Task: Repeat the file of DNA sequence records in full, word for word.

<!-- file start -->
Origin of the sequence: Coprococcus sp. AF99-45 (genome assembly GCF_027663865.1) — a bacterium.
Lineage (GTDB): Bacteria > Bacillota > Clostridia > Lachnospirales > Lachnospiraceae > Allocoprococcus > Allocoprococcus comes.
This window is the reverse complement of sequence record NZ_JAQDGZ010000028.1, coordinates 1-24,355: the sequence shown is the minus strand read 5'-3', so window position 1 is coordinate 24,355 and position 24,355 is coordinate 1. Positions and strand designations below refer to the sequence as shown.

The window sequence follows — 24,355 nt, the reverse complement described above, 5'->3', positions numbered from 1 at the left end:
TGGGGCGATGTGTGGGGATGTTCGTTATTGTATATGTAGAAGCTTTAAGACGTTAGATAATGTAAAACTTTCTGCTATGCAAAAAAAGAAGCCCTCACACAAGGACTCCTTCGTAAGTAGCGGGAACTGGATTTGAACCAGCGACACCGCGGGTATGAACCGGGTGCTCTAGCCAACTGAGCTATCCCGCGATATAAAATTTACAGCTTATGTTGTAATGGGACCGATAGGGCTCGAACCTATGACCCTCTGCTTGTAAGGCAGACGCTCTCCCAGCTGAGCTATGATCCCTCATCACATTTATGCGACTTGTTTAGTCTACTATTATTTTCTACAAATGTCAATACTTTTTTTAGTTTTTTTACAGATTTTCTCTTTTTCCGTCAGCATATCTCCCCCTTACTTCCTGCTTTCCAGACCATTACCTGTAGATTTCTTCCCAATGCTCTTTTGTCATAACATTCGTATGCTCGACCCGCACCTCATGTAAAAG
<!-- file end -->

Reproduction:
Origin of the sequence: Coprococcus sp. AF99-45 (genome assembly GCF_027663865.1) — a bacterium.
Lineage (GTDB): Bacteria > Bacillota > Clostridia > Lachnospirales > Lachnospiraceae > Allocoprococcus > Allocoprococcus comes.
This window is the reverse complement of sequence record NZ_JAQDGZ010000028.1, coordinates 1-24,355: the sequence shown is the minus strand read 5'-3', so window position 1 is coordinate 24,355 and position 24,355 is coordinate 1. Positions and strand designations below refer to the sequence as shown.

The window sequence follows — 24,355 nt, the reverse complement described above, 5'->3', positions numbered from 1 at the left end:
TGGGGCGATGTGTGGGGATGTTCGTTATTGTATATGTAGAAGCTTTAAGACGTTAGATAATGTAAAACTTTCTGCTATGCAAAAAAAGAAGCCCTCACACAAGGACTCCTTCGTAAGTAGCGGGAACTGGATTTGAACCAGCGACACCGCGGGTATGAACCGGGTGCTCTAGCCAACTGAGCTATCCCGCGATATAAAATTTACAGCTTATGTTGTAATGGGACCGATAGGGCTCGAACCTATGACCCTCTGCTTGTAAGGCAGACGCTCTCCCAGCTGAGCTATGATCCCTCATCACATTTATGCGACTTGTTTAGTCTACTATTATTTTCTACAAATGTCAATACTTTTTTTAGTTTTTTTACAGATTTTCTCTTTTTCCGTCAGCATATCTCCCCCTTACTTCCTGCTTTCCAGACCATTACCTGTAGATTTCTTCCCAATGCTCTTTTGTCATAACATTCGTATGCTCGACCCGCACCTCATGTAAAAG